I took to sprawling my belongings all over the table, and turning up earlier and earlier to make sure I secured my spot. Arriving just after opening time, I would breeze in with my take away coffee, make a beeline for the room (I never a walked a straight line to the room just as an extra precaution. Precaution for what ask? My point Exactly.)

But none of my efforts would hold off against the inevitable, and one day, although I arrived close to opening time, I wasn’t early enough, and The Room was seized by a Blond Pirate with a flighty look in her eye.

Forced to sit down the back in cattle class, where two rows of tables were squashed up against each other separated by flimsy dividers that only came up to your nose, I stewed over my loss while my personal space invader alarms went into overdrive.

But it was here that I made a further discovery; Blond Pirate had a partner. Her Man Pirate was on the corner table, and all throughout the day she would flit back and forth between him and The Room, desperately whispering things like, “ Ive done another puzzle. I have done so many puzzles”, before slinking back off while Man Pirate stared straight ahead, not even blinking an eye.

Then she would come back and say, “I don’t know about this library. We might have to find somewhere else”, then scat off again before finally returning at the end of the day and hissing at him, “the kids. The kids. We have to go get the kids”.

Unlike the Pack of Five, these pirates may have only had two members, but what they lacked in numbers they made up for in creepiness, under his lowered baseball cap he had a dark glint in his eye, and her flighty frame and pastel pink accessories made me nervous.

But I knew I had to take action….

I woke early, before the sun had even rose in the sky, and then I did some things at home because the library itself wouldn’t open until ten.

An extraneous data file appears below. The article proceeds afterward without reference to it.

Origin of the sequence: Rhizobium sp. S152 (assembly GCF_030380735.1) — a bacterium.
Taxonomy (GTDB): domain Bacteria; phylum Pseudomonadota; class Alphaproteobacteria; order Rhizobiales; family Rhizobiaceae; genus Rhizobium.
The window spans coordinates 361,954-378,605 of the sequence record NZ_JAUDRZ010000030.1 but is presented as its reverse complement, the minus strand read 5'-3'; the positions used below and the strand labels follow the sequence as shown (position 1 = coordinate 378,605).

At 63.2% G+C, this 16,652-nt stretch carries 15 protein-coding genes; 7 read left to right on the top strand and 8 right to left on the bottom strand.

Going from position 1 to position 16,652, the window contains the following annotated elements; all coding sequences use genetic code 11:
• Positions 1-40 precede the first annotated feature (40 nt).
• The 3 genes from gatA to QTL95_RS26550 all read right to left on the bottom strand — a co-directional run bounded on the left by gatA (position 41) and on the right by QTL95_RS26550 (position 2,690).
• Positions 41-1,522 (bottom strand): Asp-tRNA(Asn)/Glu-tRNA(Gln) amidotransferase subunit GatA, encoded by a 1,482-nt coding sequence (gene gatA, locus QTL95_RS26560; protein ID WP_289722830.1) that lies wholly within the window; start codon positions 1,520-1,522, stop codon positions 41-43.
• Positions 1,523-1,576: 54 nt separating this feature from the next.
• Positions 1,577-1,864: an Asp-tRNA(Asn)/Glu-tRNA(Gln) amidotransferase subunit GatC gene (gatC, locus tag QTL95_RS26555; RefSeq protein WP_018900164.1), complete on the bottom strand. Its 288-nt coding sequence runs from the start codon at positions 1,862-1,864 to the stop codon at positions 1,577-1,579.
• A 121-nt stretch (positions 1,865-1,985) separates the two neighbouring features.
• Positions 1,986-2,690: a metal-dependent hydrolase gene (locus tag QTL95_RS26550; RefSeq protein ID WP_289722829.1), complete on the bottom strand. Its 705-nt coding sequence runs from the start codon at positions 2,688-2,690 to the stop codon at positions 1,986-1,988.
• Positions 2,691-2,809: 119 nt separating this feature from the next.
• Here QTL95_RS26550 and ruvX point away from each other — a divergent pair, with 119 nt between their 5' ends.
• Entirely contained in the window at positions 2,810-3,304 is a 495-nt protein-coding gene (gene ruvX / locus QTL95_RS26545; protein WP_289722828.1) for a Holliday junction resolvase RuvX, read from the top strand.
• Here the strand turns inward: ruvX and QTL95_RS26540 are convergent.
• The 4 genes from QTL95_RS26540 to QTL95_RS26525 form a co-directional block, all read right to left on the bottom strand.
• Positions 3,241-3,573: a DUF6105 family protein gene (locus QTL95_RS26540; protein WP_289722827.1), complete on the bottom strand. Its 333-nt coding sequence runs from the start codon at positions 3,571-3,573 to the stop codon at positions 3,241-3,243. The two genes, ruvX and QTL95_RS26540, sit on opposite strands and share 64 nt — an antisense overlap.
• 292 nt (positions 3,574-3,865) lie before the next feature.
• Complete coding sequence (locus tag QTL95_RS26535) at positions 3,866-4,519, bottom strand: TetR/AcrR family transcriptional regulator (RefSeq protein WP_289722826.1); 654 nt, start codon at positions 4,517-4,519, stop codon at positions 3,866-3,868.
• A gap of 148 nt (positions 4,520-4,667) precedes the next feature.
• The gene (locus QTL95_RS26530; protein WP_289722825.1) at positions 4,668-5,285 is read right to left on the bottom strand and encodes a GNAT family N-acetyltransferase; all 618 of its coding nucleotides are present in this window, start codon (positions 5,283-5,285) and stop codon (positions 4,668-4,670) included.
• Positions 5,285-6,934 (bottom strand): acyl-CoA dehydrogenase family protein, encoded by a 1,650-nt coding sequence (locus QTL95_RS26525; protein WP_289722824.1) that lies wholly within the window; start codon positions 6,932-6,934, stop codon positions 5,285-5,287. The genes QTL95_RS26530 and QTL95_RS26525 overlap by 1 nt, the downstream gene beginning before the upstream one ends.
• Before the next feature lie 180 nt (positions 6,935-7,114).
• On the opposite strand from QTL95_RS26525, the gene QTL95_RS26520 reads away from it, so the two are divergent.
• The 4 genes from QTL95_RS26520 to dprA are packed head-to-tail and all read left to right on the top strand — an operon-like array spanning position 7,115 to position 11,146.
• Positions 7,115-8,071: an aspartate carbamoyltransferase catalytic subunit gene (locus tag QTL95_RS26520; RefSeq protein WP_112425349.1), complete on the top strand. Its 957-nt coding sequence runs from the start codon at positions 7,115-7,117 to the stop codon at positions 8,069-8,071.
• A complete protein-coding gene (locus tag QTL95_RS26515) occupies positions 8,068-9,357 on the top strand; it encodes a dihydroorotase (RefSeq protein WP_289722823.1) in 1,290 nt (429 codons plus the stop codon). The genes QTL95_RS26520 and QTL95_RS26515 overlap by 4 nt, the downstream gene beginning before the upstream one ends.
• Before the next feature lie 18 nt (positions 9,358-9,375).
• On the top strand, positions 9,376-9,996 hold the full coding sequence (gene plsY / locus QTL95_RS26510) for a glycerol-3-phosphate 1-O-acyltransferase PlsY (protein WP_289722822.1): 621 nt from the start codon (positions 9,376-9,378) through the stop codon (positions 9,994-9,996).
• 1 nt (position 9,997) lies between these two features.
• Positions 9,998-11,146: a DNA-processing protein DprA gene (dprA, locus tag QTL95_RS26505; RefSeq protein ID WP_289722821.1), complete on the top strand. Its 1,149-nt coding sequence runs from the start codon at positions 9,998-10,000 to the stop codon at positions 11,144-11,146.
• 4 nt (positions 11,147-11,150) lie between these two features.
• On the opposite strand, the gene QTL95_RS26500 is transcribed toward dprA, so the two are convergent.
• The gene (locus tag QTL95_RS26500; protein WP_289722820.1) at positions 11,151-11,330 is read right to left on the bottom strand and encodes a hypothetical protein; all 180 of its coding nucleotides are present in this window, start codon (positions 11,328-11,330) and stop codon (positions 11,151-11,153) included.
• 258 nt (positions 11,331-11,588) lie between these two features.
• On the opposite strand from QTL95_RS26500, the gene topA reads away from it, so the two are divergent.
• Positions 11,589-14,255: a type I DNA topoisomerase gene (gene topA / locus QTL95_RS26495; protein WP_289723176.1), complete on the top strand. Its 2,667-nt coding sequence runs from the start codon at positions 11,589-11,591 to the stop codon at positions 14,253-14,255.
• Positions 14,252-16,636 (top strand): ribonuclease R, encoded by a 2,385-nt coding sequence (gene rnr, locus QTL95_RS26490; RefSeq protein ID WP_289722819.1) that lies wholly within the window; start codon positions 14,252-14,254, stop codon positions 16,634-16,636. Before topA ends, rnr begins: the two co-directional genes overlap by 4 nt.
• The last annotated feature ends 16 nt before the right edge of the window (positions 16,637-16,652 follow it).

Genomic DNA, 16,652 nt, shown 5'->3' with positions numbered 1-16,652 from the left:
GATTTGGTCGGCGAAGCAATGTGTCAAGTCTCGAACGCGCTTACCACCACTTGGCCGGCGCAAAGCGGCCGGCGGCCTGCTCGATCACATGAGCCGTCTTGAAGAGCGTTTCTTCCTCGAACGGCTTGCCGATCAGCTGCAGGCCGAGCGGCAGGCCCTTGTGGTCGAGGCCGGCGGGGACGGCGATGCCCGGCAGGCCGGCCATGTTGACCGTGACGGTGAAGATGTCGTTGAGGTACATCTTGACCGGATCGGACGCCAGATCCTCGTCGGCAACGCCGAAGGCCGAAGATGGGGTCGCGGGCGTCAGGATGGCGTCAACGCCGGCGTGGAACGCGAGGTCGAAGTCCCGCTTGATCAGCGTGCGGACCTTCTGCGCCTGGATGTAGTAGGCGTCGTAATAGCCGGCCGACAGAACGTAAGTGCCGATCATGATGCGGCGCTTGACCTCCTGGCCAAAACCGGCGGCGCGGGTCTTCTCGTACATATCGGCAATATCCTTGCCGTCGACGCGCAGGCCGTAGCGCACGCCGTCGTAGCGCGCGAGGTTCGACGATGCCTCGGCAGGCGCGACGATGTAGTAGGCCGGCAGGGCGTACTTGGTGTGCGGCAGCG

Then, just before ten I set off up the road, The Yang and The Boy in tow in case I needed reinforcements. When I got there, my worst fears were confirmed. The pirates were waiting by the still locked library doors

Outside of standing behind them, and then, as the doors swung open, elbowing my way past them and making a sprint for the room, I had no way of getting in before them.

Unless…I used The Boy as a decoy. If I could only get him to run through the doors as soon as they opened, pretend to run in after him, but in fact quickly peal off to the left and into The Room, I would be in. And then I could stay there. And never, ever, leave.

But when the doors opened and The Boy ran away from the library, instead of into it, my final hope was foiled.

I had lost. I limped in behind them but really, I had nowhere to go….

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After doing some light reading the other day on anxiety disorders (and by light, I don’t mean reading “100 Anxiety Disorder Jokes for People with OCD: we would have made it 101 but we didn’t want to fuck with you”, I mean that I only read the first three pages) I discovered that over 15 million people in America suffer from anxiety each year (it would be interesting to know a more localised statistic, but given we are a mere backwater cousin country, and the ‘brain drain’ has already meant anyone capable of producing such research has already relocated to the seat of the empire, these foreign statistics will have to do)

The causes for these phenomenally high rates are, apparently, plain old genetics, and growing up in families like this. But of course, living in a world that is batshit crazy, is also thought to have something to do with it.

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For my own part, while I don’t discount the powerful influence of a certifiable family of origin and misfiring genetic codes that produce involuntary twitches, I find myself deeply interested in how modern day madness attributes to our rather poor state of internal affairs.

I was hoping to share some stand out examples of these crazy circumstances here, things like how many times we have been forced to listen to the worlds worst advertising jingle while sitting in traffic for 540 hours a year and driving to work where we spend 80,000 hours of our life contributing to a system inherently hell bent on destroying our natural environment all the while producing enough waste that there is now a rubbish tip the size of the Northern Territory milling about in the Pacific Ocean.

But it all made me, well, rather fucking anxious, and only really served in giving great credence to the not altogether accurate, but seemingly fitting analogy of great hordes of lemmings charging off a cliff, mindlessly plummeting to their doom.

And because I kicked off my half baked investigations by looking at the number of marketing messages we are exposed to  – about 3,000 a day – I just couldn’t seem to get past the, not entirely related but still fucked up and fascinating, world of corporate advertising.